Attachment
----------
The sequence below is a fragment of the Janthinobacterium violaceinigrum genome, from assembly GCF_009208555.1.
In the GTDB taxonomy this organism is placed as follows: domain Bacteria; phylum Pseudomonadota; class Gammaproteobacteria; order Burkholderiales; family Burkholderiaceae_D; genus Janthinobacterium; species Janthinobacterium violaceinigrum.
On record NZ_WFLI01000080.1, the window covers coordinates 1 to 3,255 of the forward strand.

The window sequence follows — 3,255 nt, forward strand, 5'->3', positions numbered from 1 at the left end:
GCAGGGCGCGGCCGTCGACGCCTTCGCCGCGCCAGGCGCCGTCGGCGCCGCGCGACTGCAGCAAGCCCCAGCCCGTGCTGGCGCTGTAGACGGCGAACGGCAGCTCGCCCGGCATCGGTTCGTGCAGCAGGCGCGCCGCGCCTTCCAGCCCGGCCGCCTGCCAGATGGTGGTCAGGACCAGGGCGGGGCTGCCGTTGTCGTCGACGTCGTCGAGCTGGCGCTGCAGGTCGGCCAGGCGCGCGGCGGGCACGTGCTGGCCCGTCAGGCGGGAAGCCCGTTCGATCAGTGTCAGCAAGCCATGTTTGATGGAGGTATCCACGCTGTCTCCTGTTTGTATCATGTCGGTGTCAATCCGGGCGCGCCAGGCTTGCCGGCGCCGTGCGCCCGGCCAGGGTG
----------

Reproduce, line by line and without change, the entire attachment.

The sequence below is a fragment of the Janthinobacterium violaceinigrum genome, from assembly GCF_009208555.1.
In the GTDB taxonomy this organism is placed as follows: domain Bacteria; phylum Pseudomonadota; class Gammaproteobacteria; order Burkholderiales; family Burkholderiaceae_D; genus Janthinobacterium; species Janthinobacterium violaceinigrum.
On record NZ_WFLI01000080.1, the window covers coordinates 1 to 3,255 of the forward strand.

The window sequence follows — 3,255 nt, forward strand, 5'->3', positions numbered from 1 at the left end:
GCAGGGCGCGGCCGTCGACGCCTTCGCCGCGCCAGGCGCCGTCGGCGCCGCGCGACTGCAGCAAGCCCCAGCCCGTGCTGGCGCTGTAGACGGCGAACGGCAGCTCGCCCGGCATCGGTTCGTGCAGCAGGCGCGCCGCGCCTTCCAGCCCGGCCGCCTGCCAGATGGTGGTCAGGACCAGGGCGGGGCTGCCGTTGTCGTCGACGTCGTCGAGCTGGCGCTGCAGGTCGGCCAGGCGCGCGGCGGGCACGTGCTGGCCCGTCAGGCGGGAAGCCCGTTCGATCAGTGTCAGCAAGCCATGTTTGATGGAGGTATCCACGCTGTCTCCTGTTTGTATCATGTCGGTGTCAATCCGGGCGCGCCAGGCTTGCCGGCGCCGTGCGCCCGGCCAGGGTG